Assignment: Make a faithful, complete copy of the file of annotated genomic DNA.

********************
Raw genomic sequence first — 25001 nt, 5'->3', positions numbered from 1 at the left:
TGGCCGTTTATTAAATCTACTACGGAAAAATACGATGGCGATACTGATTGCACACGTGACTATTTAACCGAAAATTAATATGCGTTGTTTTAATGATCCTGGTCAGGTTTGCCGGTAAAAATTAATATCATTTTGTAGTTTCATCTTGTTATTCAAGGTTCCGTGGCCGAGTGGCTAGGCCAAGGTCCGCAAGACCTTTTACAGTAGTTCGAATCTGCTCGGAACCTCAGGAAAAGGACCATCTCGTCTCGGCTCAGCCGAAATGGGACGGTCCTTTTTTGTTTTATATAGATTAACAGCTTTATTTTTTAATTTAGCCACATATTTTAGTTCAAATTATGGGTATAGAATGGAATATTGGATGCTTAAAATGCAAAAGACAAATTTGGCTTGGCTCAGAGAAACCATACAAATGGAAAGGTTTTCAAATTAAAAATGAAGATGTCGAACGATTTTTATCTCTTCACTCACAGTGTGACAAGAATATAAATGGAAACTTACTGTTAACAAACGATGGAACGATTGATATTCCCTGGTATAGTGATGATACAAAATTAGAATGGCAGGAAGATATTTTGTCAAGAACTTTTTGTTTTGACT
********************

Raw genomic sequence first — 25001 nt, 5'->3', positions numbered from 1 at the left:
TGGCCGTTTATTAAATCTACTACGGAAAAATACGATGGCGATACTGATTGCACACGTGACTATTTAACCGAAAATTAATATGCGTTGTTTTAATGATCCTGGTCAGGTTTGCCGGTAAAAATTAATATCATTTTGTAGTTTCATCTTGTTATTCAAGGTTCCGTGGCCGAGTGGCTAGGCCAAGGTCCGCAAGACCTTTTACAGTAGTTCGAATCTGCTCGGAACCTCAGGAAAAGGACCATCTCGTCTCGGCTCAGCCGAAATGGGACGGTCCTTTTTTGTTTTATATAGATTAACAGCTTTATTTTTTAATTTAGCCACATATTTTAGTTCAAATTATGGGTATAGAATGGAATATTGGATGCTTAAAATGCAAAAGACAAATTTGGCTTGGCTCAGAGAAACCATACAAATGGAAAGGTTTTCAAATTAAAAATGAAGATGTCGAACGATTTTTATCTCTTCACTCACAGTGTGACAAGAATATAAATGGAAACTTACTGTTAACAAACGATGGAACGATTGATATTCCCTGGTATAGTGATGATACAAAATTAGAATGGCAGGAAGATATTTTGTCAAGAACTTTTTGTTTTGACT